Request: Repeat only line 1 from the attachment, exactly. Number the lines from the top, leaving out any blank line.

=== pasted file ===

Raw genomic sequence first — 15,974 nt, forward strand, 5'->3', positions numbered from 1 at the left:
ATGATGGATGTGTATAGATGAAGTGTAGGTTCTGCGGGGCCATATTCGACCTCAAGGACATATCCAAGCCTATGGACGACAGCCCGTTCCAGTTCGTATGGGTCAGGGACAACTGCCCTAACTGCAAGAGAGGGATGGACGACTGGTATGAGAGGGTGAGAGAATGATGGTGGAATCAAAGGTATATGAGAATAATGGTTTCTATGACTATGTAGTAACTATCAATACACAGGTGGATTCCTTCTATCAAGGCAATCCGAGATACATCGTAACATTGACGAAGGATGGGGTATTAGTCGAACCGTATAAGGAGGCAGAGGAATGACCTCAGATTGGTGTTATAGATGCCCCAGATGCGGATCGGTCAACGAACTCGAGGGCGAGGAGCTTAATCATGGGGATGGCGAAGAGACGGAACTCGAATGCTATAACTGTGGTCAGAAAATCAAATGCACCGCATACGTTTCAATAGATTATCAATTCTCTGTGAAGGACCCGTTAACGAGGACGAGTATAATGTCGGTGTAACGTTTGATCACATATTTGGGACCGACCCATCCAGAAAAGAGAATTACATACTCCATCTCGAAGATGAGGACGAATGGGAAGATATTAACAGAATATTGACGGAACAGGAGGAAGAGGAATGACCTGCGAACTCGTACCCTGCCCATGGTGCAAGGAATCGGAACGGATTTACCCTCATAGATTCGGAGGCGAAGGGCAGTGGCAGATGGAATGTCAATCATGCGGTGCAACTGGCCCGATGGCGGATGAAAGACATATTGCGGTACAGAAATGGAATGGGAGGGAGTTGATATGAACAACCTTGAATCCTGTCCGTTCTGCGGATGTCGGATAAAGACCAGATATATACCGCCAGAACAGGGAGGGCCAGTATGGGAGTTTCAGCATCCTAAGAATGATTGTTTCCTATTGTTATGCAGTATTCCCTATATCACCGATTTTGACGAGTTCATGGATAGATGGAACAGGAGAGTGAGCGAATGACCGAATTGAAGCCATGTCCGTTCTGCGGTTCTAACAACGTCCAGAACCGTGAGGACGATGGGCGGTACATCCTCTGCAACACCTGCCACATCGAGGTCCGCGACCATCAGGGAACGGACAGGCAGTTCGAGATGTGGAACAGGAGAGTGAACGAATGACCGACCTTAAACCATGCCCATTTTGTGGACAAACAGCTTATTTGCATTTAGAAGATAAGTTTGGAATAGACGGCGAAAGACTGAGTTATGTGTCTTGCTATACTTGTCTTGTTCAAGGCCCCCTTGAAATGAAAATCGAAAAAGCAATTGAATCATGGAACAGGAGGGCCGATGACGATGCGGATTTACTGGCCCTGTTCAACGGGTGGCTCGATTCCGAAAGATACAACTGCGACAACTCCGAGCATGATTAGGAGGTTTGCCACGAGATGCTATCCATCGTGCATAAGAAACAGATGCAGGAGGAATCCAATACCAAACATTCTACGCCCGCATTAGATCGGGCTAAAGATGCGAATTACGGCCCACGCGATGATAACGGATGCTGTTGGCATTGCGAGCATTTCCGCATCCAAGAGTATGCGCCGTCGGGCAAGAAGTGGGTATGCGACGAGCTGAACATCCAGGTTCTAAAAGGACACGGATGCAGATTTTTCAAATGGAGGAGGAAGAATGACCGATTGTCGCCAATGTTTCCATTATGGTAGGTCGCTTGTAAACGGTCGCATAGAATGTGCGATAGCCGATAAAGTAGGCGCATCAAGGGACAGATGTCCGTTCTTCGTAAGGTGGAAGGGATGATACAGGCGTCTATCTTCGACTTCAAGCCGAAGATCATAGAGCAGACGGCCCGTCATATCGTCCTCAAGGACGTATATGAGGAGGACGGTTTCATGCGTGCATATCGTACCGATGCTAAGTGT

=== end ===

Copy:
Raw genomic sequence first — 15,974 nt, forward strand, 5'->3', positions numbered from 1 at the left: